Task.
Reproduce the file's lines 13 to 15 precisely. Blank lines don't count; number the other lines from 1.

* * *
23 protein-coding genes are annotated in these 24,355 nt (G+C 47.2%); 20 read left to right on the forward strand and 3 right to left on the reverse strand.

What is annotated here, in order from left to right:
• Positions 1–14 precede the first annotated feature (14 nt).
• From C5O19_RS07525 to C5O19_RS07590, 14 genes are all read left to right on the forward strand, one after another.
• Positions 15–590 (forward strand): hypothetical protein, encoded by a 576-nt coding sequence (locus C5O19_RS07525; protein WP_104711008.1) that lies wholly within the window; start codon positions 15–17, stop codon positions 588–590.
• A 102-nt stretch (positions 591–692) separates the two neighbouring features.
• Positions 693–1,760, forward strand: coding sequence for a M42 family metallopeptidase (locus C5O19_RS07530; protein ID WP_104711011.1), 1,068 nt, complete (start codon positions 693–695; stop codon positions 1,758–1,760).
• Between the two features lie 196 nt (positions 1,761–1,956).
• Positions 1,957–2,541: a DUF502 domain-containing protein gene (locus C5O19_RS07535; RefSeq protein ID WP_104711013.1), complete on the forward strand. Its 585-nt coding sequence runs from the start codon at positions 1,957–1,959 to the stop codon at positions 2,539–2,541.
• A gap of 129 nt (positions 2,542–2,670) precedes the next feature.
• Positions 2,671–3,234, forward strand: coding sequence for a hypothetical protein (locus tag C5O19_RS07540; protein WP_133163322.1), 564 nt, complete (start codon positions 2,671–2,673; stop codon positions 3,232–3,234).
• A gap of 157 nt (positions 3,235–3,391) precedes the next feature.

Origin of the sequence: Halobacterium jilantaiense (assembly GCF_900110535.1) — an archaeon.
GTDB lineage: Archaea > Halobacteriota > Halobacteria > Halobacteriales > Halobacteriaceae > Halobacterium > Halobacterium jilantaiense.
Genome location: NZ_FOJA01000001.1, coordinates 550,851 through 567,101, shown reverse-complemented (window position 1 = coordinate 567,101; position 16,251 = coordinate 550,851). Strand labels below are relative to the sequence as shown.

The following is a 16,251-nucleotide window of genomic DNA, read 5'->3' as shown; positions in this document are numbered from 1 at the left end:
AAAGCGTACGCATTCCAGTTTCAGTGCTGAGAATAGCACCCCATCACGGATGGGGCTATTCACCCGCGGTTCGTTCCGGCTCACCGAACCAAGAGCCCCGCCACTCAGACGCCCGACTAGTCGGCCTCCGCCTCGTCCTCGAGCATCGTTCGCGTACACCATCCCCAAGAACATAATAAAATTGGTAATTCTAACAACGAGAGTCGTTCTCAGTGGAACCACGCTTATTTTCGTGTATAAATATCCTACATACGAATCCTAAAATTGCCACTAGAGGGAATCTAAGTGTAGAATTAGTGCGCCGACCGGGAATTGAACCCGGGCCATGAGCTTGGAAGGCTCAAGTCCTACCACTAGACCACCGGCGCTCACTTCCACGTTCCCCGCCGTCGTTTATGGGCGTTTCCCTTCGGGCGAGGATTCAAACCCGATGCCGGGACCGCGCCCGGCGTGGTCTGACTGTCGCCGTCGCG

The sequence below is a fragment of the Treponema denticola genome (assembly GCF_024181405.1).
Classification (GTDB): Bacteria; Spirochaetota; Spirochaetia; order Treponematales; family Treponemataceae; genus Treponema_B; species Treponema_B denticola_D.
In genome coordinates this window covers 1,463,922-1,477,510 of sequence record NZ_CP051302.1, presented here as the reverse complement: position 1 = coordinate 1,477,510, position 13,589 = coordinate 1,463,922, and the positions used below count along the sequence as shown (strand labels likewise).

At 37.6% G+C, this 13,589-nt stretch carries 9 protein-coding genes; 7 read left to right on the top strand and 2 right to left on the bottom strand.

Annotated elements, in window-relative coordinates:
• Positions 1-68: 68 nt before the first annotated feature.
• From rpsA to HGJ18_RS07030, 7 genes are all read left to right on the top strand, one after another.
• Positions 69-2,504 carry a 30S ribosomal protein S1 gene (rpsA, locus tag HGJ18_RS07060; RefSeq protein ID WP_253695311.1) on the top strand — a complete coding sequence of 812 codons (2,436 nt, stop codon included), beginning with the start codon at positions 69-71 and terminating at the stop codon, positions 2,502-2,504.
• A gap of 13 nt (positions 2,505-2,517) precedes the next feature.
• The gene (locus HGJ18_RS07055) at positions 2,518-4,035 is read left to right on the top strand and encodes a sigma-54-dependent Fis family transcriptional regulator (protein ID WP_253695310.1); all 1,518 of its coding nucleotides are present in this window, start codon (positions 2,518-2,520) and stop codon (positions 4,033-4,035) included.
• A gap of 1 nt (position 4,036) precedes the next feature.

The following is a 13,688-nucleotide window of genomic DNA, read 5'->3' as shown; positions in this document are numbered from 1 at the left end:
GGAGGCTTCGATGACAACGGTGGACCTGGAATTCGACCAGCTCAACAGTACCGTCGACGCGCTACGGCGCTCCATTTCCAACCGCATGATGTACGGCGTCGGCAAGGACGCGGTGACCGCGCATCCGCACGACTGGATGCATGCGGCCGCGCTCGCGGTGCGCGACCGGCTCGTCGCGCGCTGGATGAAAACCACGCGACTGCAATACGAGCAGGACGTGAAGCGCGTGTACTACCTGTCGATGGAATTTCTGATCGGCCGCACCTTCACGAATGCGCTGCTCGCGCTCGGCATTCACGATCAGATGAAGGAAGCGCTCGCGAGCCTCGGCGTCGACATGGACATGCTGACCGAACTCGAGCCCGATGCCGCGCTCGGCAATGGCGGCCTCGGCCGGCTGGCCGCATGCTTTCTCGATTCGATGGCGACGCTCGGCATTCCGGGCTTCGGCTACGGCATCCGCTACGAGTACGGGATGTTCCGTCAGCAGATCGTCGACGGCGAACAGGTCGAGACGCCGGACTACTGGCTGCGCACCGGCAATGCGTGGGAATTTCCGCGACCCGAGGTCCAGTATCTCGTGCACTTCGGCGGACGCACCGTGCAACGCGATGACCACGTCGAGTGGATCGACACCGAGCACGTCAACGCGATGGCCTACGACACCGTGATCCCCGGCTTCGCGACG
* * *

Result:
Origin of the sequence: Halobacterium jilantaiense (assembly GCF_900110535.1) — an archaeon.
GTDB lineage: Archaea > Halobacteriota > Halobacteria > Halobacteriales > Halobacteriaceae > Halobacterium > Halobacterium jilantaiense.
Genome location: NZ_FOJA01000001.1, coordinates 550,851 through 567,101, shown reverse-complemented (window position 1 = coordinate 567,101; position 16,251 = coordinate 550,851). Strand labels below are relative to the sequence as shown.